Remember when President Barack Obama banned the Pledge of Allegiance?
I don’t either, because it never happened. But millions of people believe it did, or at least shared fake news articles — crafted to look like legitimate reporting from an internet news site replete with a web address — saying it did. And that was one of the less vicious fake news stories of the 2016 election campaign.
Fake news spread across social media in 2016 like a cloud of biblical locusts on the plain, causing widespread panic among journalists and politicos and confusion among the general public. And it can have real-world consequences.
Fake news can affect voting, and it can encourage scary incidents. Just ask the patrons of Comet Ping Pong in Washington, DC. In December, after fake-news spreaders and duped internet users claimed the pizzeria was the center of a child-abuse ring linked to Hillary Clinton, a gunman discharged his weapon there. Luckily, no one was hurt.
It should have set off alarm bells in several industries about the fake news potential to result in real-world harm.
Journalists are on the front lines since the White House began using the term "fake news" to describe critical stories.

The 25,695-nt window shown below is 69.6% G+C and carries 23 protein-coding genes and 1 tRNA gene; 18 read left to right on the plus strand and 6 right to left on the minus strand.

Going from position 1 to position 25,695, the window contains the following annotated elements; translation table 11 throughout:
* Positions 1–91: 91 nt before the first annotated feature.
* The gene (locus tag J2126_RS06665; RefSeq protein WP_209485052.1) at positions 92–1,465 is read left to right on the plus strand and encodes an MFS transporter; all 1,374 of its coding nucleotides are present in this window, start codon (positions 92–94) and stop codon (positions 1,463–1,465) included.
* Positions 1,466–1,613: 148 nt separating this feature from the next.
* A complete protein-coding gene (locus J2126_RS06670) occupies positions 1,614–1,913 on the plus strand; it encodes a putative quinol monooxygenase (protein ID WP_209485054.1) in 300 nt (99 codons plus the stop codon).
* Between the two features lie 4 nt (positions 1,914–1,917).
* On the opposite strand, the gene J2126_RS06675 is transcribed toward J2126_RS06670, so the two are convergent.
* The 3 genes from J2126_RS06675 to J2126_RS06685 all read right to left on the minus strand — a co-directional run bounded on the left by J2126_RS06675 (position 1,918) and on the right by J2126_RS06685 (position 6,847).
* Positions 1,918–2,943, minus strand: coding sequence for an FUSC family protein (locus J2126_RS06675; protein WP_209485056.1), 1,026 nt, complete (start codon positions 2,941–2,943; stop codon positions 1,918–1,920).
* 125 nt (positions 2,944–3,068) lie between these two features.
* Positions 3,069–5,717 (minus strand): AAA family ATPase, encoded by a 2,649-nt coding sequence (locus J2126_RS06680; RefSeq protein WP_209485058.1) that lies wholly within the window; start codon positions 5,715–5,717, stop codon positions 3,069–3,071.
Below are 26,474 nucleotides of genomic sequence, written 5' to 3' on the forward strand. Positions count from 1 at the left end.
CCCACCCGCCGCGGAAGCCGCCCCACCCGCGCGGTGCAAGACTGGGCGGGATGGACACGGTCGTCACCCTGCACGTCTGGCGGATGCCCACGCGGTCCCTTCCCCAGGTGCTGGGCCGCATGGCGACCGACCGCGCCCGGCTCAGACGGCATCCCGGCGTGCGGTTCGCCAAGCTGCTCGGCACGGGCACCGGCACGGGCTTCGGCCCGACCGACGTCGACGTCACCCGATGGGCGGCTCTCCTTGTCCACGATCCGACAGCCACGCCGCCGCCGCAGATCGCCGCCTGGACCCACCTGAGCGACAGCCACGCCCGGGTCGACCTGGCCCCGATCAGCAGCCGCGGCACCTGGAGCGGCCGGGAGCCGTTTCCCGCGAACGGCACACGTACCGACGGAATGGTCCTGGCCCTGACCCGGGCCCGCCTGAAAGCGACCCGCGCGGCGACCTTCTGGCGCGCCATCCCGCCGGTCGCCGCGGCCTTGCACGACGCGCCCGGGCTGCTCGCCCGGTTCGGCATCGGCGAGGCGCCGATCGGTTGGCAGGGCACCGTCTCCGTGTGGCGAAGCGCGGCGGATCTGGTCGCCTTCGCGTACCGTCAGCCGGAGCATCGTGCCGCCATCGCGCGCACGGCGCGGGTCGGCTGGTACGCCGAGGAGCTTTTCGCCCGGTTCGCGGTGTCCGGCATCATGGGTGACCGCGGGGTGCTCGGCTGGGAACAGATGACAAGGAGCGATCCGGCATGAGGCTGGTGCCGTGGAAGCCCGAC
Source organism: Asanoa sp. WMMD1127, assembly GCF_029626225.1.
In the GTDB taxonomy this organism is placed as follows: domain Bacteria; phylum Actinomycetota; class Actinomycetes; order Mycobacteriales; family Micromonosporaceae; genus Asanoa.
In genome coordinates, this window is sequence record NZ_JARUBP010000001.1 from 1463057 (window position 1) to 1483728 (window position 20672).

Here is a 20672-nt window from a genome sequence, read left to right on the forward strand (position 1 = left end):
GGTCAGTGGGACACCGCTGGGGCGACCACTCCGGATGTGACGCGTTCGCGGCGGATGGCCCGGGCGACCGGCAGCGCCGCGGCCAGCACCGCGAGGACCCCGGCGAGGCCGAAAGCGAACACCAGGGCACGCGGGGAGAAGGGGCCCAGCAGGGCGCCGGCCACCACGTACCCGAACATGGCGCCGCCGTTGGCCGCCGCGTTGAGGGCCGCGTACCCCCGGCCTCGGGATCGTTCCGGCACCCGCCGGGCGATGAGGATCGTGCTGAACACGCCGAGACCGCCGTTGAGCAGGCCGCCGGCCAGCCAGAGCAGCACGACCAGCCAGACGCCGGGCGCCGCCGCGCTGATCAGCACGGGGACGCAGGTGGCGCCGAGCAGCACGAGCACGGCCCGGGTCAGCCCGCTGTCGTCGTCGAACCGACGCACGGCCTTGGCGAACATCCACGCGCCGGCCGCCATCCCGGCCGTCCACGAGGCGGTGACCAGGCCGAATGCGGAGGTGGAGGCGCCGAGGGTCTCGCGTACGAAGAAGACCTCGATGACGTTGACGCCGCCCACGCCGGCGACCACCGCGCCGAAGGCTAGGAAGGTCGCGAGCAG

The media industry’s business side also has an important role to play. Publishers should pressure the ad networks that display dubious click-bait headlines — the "you won’t believe she was allowed to wear this on cable" at the page bottom — to improve their practices.
Much responsibility lies with such social networks as Twitter and Facebook to put an end to demonstrably false content on their platforms, or at least stop it from going viral. One solution? Less technology and more humans, specifically editors or people like them who are critical thinkers and can sniff out conspiracy theories and stories dreamed up to maim.
Crisis communicators have their own role to play. In an era when companies large and small can be victims of even the most outlandish internet rumor, it’s essential for digitally savvy communicators to get the facts out quickly and concisely.
Everyone has a role to play in today’s fight against fake news, and the most important job — not clicking — belongs to the reader.
Frank Washkuch is news editor at PRWeek.